Verizon may have been last out of the gate with the HTC One, but at least it's getting some update love. The One is getting its first OTA update on Big Red with a few notable improvements. You can start mashing the update button, if you like.
Let me just start by saying that I like the DROID Maxx and DROID Mini. Why conclude a review before I begin it? Because so many people have already concluded that they cannot like these phones. Motorola's new devices have proven incredibly polarizing among enthusiasts, especially to Google and Android diehards who held on till the bitter end to a fantasy (and that is what it was) that the company would come to the rescue of marginalized power users.
The LG G2 is available from plenty of carriers in the US right now, but Verizon customers have an opportunity to save some cash on LG's latest and greatest. The G2 is down to $149.99 through Wirefly, and you get an even better deal if you're porting in a number with a free $30 Visa gift card.
The LG G2 is packing a Qualcomm Snapdragon 800 processor, 2GB of RAM, and a super-thin 1920x1080 LCD screen.
So it looks like quite a lot of you were waiting on the Developer Editions for those new Motorola phones. Just over one day after Motorola posted the Developer Editions of the Moto X and the DROID MAXX on the company's official store, all three phones are unavailable. The Verizon Moto X Developer Edition is marked as "Out of Stock," while the GSM Moto X DE and the DROID MAXX DE are marked as "Coming Soon."
Motorola seems to have vastly underestimated the demand for these phones and their unlockable bootloaders, even at the hefty unsubsidized price of $649.99 for all three models.
In our review of the Motorola DROID Ultra, we labeled it a phone in search of an audience. Still, if you like the Moto X but prefer capacitive navigation buttons, or you like the larger display that the DROID Ultra offers, then maybe this phone is for you. If this is the case, listen up. Amazon has dropped the price of the handset down to $99.99 with a new two-year contract, a full $100 off the normal price, and they're offering it in black and red.
Both AT&T and Verizon have repeatedly and vociferously stated that their policy of locking bootloaders isn't going away any time soon. And in both cases, public-spirited security researcher Dan Rosenberg has managed to fox them on at least some hardware. Like a mischievous trickster deity, the Loki tool has been pressed into service to work around the locked bootloaders of various Samsung and LG devices, and the latest update adds support for the flagship LG G2 on both carriers.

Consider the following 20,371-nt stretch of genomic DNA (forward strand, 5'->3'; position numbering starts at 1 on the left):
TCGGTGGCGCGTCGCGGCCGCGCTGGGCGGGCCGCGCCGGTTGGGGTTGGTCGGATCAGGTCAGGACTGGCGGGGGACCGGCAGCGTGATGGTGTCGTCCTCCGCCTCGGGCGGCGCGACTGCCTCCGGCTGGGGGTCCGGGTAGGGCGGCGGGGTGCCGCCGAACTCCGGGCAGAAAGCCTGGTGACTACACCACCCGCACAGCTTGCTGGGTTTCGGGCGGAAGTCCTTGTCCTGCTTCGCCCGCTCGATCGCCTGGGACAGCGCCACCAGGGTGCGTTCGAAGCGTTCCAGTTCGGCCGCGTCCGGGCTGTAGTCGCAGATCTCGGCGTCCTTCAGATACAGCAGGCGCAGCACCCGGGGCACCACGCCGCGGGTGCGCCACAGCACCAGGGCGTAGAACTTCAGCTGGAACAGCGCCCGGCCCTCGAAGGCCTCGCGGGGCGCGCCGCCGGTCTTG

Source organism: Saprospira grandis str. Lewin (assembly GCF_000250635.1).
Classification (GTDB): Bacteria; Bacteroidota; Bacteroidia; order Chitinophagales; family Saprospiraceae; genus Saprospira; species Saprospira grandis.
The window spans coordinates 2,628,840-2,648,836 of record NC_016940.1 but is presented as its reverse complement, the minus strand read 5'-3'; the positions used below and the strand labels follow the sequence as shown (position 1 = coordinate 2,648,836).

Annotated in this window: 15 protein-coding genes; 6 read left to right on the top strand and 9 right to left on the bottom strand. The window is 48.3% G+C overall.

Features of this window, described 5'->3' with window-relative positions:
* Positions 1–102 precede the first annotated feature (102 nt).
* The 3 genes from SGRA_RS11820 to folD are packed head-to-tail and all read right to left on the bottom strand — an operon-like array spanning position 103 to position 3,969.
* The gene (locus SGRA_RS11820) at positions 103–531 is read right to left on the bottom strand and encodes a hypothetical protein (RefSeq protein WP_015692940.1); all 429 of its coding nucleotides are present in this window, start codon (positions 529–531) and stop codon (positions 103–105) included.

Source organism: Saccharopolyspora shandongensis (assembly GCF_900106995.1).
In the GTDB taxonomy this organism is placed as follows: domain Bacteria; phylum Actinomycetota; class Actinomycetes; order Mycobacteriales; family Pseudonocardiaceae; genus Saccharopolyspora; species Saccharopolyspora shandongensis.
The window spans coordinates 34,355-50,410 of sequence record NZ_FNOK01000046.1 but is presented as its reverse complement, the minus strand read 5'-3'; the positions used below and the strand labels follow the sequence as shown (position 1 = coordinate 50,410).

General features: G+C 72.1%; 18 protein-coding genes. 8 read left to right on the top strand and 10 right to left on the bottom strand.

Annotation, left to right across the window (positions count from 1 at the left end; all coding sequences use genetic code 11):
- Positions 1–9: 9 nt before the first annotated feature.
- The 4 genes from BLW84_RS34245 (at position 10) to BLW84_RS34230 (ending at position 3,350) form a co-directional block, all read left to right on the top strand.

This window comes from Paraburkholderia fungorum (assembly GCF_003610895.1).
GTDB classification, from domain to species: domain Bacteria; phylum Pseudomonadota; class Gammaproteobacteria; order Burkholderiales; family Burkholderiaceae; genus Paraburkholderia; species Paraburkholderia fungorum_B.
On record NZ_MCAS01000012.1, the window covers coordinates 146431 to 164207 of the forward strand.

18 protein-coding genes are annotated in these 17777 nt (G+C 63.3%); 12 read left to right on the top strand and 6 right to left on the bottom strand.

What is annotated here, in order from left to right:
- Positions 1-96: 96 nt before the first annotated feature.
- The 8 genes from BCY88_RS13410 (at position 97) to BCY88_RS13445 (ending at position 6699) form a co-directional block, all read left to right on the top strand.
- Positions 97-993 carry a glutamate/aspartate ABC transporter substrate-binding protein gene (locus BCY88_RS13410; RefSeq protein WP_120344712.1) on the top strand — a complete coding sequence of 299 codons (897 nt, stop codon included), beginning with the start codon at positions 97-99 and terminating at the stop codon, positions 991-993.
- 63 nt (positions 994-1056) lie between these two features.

Earlier today we reported that Verizon is currently denying owners of the Nexus 7 2013 LTE model the ability to access new data lines on the company's network. We reached out to a Verizon representative for comment, and here's what we got back:
This is not yet a device that is Verizon 4G LTE certified. We’ll let folks know when its certified.
Since that's a little on the vague side we requested some clarification, and received the following additional response.
Verizon may have just gotten the HTC One, but it's hard to call it a "new" phone. Other carriers have been selling the aluminum slab for a few months now. It's getting to the point where that on-contract price is downright reasonable. For example, right now the Verizon HTC One is $49.99 on both Amazon and Best Buy.
You can get this deal whether you're a new customer or you're upgrading an existing line.
Buying a Verizon G2? You might want to think twice about rooting it, because Big Red has specifically configured its version of the device to show whether or not the phone is rooted in the "status" sub-menu of the About Phone area. Why? Almost certainly for the express purpose of voiding warranties or returns for people who screw up their phones (or, allegedly screw up) after rooting them.
I have confirmed the rooting status flag is also present on my Verizon G2 review unit, but not the AT&T or international unlocked variants.
Verizon hasn't explicitly announced an Android 4.2 update for the DROID DNA, but in a way, they have. The company has updated the support page for the nearly one-year-old handset with an in-depth look at what new goodies to expect. It's quite the ugly page, so we'll save you the effort of perusing it for yourself by providing the gist right here. After this update, DROID DNA owners will have an HTC Sense 5 experience that approaches that of the HTC One.